If you ask a Kenyan adult about the standards of morality in the country, you are bound to get a very negative opinion. It is all about youngsters being addicted to drugs, alcohol, scenes of violence, sex and pornography. Tragically, the age of entry for the foregoing vices keeps getting lower, if the 10 year old girl who gave birth a couple of years ago in Kericho County is a sign of the times.
No one seems to remember when, or explain why, things started going south at a very fast rate. We have become a society known for its promiscuity and general licentiousness. Morally, the motto seems to be “anything goes”. Parents and adults in general have lost the moral authority to correct the young. Do what I say, but not what I do, seems to be the modern parenting dictum.
In the ensuing confusion, however, there is widespread consensus that the media has played, and continues to play, a major role in influencing our children’s values. Television and the internet have become a new world where children can comfortably live in perpetuity. It is an ideal place to be for impressionable minds, where they can choose their heroes and let the latter to influence their lives fully.
Therefore, the state-run Kenya Film and Censorship Board (KFCB) has an onerous task on its hands. Founded in October 1963 under the Films and Stage Plays Act of 1962, KFCB’s mandate is to “regulate the creation, broadcasting, possession, distribution and exhibition of films by rating them.” Further, KFCB is authorised to regulate the creation, broadcasting, possession, distribution and exhibition of films with a view to promoting national values and morality. The board has been given powers to examine films for content, impose age restrictions and offer consumer advice about various films.
And, who else fits the bill at such a time like this other than the KFCB chief executive officer, Dr Ezekiel Mutua. Indeed, the gusto with which he took his position in October 2015 has not only raised his profile, but also that of the hitherto moribund censorship board. As a former journalist and a senior public communication officer in the Ministry of Information and Communication Technology, Dr Mutua understands not only the important role of the media, but also its covert, albeit pervasive influence.
Mutua has been seeing evil splattered at every corner of the screen. He has banned movies like The Wolf of Wall Street and Fifty Shades of Grey because of homosexuality hints. He has resisted the entrance of the global digital video distributor, Netflix, into the Kenyan market for being a threat to both national security and moral values. He has criticized local popular television programmes like Citizen TV’s Wedding Show for exhibitionism.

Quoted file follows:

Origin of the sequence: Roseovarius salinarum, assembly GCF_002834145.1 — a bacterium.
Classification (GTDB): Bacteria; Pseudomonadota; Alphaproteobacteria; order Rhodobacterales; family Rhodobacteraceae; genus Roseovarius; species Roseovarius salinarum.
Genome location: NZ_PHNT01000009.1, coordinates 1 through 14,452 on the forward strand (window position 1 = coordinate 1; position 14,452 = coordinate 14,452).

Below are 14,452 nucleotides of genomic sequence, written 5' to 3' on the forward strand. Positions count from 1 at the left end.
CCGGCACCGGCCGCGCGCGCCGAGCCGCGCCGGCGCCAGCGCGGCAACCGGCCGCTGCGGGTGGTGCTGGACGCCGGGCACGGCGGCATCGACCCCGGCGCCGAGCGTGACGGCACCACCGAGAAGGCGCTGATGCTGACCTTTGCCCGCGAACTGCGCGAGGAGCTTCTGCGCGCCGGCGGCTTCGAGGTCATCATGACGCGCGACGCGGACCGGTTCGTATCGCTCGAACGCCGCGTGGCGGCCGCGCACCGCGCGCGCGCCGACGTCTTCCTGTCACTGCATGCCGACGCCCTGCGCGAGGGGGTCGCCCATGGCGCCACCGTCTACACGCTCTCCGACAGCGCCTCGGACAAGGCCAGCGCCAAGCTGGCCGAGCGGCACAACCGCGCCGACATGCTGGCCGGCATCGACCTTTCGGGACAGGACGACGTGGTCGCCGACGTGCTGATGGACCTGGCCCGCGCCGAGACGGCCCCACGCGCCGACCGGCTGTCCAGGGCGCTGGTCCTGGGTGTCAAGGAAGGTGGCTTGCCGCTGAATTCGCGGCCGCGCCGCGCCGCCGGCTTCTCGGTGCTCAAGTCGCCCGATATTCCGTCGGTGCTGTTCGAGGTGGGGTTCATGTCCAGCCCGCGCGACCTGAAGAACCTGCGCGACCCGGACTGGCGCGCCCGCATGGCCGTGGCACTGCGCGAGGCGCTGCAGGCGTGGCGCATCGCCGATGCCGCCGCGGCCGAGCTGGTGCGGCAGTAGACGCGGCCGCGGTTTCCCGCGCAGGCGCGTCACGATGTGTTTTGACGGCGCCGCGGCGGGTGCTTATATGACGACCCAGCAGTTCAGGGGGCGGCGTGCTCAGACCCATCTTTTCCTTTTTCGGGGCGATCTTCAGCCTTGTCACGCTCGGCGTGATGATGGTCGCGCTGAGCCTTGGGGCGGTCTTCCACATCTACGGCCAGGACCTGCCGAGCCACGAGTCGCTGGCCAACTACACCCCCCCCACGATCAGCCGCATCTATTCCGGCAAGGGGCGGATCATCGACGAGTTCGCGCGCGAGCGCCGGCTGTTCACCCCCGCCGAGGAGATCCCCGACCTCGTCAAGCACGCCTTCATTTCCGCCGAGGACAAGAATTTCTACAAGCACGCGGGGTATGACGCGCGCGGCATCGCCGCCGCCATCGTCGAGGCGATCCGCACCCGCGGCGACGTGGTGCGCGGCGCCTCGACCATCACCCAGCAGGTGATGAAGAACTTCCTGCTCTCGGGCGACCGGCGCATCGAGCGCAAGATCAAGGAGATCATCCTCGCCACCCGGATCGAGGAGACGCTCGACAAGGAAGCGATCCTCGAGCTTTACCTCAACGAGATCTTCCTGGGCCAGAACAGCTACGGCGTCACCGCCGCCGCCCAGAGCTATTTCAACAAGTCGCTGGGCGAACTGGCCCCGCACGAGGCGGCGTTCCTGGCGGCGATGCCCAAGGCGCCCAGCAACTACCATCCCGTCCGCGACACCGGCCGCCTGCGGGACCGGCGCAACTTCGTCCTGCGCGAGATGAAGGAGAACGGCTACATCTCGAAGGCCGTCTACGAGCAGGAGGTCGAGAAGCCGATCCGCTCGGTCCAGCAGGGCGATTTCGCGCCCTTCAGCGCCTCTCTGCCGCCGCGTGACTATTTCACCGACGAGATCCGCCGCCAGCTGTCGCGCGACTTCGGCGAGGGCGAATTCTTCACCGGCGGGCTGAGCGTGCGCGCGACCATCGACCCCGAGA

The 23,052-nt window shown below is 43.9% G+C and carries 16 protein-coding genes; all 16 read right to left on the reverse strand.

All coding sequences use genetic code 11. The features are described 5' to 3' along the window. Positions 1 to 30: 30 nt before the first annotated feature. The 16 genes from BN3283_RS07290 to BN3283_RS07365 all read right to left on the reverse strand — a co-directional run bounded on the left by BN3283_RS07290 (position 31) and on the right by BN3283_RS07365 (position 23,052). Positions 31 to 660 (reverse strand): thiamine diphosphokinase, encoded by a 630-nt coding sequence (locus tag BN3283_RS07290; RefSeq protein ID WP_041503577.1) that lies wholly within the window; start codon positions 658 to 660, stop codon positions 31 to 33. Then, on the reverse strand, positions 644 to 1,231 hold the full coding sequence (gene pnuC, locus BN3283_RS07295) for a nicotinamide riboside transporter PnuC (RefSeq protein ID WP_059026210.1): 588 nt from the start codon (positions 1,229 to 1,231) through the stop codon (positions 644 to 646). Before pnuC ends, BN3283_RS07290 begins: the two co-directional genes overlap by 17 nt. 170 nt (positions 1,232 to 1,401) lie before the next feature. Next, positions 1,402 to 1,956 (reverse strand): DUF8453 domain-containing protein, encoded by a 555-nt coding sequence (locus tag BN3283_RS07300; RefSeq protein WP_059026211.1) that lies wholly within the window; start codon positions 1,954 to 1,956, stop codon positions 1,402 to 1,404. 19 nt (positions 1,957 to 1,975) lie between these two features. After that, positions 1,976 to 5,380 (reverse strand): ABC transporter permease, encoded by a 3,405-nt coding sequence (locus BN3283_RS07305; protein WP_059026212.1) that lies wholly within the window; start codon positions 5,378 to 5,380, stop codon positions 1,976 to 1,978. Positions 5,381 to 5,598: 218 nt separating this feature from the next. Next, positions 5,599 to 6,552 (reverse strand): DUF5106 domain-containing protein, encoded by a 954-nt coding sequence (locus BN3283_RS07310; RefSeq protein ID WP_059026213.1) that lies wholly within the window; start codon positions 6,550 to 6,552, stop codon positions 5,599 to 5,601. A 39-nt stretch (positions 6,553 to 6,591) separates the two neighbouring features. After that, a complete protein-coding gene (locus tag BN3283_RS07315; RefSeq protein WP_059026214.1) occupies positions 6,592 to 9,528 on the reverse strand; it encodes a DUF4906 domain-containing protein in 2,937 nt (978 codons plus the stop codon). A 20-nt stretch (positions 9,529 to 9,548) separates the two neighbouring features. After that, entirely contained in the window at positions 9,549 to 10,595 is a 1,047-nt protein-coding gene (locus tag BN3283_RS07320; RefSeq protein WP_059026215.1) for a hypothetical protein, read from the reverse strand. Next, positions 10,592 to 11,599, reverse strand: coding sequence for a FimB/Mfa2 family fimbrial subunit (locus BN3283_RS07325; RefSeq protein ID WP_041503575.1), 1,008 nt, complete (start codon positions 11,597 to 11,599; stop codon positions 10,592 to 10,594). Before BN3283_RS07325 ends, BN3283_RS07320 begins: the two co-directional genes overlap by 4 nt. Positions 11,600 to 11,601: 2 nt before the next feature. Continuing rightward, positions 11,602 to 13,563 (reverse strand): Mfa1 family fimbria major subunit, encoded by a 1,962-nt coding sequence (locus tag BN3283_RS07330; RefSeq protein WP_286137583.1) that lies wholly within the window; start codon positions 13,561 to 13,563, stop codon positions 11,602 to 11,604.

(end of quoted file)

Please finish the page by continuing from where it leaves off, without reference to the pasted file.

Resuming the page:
Just a couple of weeks ago, Mutua banned five children programmes on DStv and GOtv, both owned by South Africa’s Multichoice Limited, saying that they promote and glorify homosexuality and other forms of sexual deviance. To fortify his moralistic arguments, the CEO cited a few constitutional provisions that were contravened by these programmes. These include Article 45, Article 11, Penal Code Sections 162 to 165, and Section 181.
The merits and demerits of Mutua’s directives notwithstanding, it is incumbent upon parents to be proactive in monitoring and vetting what their children watch both on TV and the internet. It makes no sense for KFCB to remove “immoral” content from broadcast media, just for children to watch the same stuff online. Consequently, a massive public education campaign is necessary to enlighten parents and adults on how they too can be effective gatekeepers by adding value to the board’s mission and vision.
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Indeed, KFCB needs a more professional approach in censoring video content, devoid of any emotions or religious pontifications. There should be more scientific based explanations on how various classifications are reached. This should show the negative effects of scenes depicting violence, sex, horror, strong or obscene language not just on the individual, but on society as a whole.
We may also need to add new classifications to reflect current social realities. For instance, as gender roles and boundaries become increasingly oblique, some videos may need to publish parental advisory warnings to guard against perpetuation of attitudes that demean and stereotype either gender.
As timelines for local content quota in our media houses narrow towards the 2018 deadline, KFCB might also need to redefine some of its provisions. As a cosmopolitan society, it is hard to restrict everyone to watching only what someone else chooses is wholesome.
I do not know whether KFCB has adopted any best practice, but its work should be more structured rather than ad hoc. Banning programmes whimsically might erode the board’s credibility as lacking a vision.
The writer is a communication consultant and public policy analyst. [email protected]
Stephen Ndegwa is an experienced media practitioner specializing in thought leadership. He has written for various media houses and publications, both locally and abroad. Ndegwa is also a strategic communication expert, with skills across the public relations and marketing mix. He is an author, blogger, poet and university lecturer in communication.
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